In theory, If you have 6 steps from the point of signing on to making a payment and complete all 6 in order in quick succession to then sign off that’s a win. If a customers logs in, can’t find the pay section, add the details and gets stuck at step 5 before realising they got step 4 incorrect and signs off this is a major flaw in the user experience and potentially interface. Digging deeper into the ‘conversion’ rates and success markers are always fun!
More analytics please
Maybe I love data too much, but I want to see more of it. I want to see it in greater depth too. Most of the summaries are at a very high level. It was a great milestone when challenger banks added into their apps, spending by month and started compartmentalising them into bills, services, groceries, etc. I’d like the ability to dig into this a little further, how is it shaping up over time, what is the month on month spending, can I see this graphically? Do I eat too much food at Christmas? Have I ordered too many takeaways this month? Does the bank know I did dry January? Can the bank help me reach my spending goals?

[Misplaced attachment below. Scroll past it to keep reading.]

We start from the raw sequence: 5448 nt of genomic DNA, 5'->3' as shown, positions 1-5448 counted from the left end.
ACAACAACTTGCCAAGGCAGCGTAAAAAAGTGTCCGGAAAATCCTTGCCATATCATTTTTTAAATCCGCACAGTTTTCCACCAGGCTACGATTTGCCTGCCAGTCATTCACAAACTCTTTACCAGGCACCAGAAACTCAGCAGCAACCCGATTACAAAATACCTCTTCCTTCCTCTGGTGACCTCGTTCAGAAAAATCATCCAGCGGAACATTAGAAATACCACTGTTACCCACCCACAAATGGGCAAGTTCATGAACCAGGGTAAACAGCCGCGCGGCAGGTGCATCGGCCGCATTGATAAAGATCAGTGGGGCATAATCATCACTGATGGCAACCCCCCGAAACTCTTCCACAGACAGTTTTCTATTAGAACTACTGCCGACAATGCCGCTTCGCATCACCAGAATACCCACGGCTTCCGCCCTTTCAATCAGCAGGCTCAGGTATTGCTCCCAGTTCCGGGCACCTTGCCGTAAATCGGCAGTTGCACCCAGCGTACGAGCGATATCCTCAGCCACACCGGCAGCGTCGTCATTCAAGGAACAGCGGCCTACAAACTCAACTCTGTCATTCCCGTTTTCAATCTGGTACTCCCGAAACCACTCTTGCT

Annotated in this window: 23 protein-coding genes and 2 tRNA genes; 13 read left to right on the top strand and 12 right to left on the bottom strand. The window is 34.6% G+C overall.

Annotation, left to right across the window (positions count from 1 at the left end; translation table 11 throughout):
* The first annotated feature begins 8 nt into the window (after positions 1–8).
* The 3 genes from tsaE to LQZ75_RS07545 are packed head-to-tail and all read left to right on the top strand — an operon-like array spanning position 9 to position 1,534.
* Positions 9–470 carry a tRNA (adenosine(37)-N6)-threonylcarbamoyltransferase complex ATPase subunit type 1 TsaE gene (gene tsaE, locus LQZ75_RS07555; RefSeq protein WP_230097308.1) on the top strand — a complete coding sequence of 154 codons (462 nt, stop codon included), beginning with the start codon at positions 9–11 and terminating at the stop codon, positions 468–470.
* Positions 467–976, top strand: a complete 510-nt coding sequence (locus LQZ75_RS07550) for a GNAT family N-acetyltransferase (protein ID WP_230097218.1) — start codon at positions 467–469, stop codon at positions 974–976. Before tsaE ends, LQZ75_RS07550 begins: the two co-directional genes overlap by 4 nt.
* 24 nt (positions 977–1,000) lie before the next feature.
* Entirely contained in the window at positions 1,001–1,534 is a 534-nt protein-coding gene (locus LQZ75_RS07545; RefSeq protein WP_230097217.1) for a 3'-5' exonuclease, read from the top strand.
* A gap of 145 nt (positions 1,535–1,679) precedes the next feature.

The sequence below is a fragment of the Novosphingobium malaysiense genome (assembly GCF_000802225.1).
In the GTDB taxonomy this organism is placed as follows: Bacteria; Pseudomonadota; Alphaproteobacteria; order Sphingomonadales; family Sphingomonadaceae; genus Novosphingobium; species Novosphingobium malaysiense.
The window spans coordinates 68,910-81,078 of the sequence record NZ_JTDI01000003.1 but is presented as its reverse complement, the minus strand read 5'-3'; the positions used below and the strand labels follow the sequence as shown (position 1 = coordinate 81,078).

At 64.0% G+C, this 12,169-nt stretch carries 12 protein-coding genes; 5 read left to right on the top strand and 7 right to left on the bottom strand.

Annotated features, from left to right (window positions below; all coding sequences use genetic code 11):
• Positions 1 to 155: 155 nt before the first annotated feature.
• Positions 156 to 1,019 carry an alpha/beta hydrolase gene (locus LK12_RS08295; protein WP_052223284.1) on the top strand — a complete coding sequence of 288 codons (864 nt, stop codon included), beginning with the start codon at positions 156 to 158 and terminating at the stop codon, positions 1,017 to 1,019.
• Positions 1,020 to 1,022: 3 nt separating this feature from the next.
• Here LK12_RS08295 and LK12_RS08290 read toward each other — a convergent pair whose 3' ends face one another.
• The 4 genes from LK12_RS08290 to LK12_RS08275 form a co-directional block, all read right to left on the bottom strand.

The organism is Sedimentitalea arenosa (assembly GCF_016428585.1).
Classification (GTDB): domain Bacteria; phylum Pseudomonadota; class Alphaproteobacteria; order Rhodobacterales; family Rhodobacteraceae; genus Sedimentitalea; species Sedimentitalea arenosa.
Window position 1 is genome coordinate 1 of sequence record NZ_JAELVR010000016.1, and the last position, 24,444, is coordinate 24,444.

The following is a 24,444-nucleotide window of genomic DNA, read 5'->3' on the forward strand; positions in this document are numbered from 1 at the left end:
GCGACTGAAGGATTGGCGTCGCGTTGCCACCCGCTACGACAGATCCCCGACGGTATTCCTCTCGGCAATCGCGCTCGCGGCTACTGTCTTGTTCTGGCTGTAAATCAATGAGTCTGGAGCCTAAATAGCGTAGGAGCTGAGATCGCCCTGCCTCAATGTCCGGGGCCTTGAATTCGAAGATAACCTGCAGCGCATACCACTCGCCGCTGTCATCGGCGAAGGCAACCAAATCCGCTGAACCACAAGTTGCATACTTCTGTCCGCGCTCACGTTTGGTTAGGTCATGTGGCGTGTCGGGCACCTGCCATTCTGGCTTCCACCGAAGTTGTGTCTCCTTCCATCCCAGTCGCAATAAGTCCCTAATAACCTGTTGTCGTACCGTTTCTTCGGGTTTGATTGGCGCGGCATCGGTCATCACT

People spending like you
Following on from that… and I’m not sure people will agree with this one, maybe a bit too big brother. In my head I think people would like suggestions of where they can improve their spending.
We capture an awful lot of demographic data around region, age etc. which can help bucket customers. I guess it would be the financial recommendation equivalent of chatting to your mates at the pub about how to save money, but hopefully with some data to back it up. I’m particularly thinking about the rising Met’s and those just starting out in their career, where generally you’ll be on a similar wage and point in life, you may not have a lid on your finances having not had many jobs before.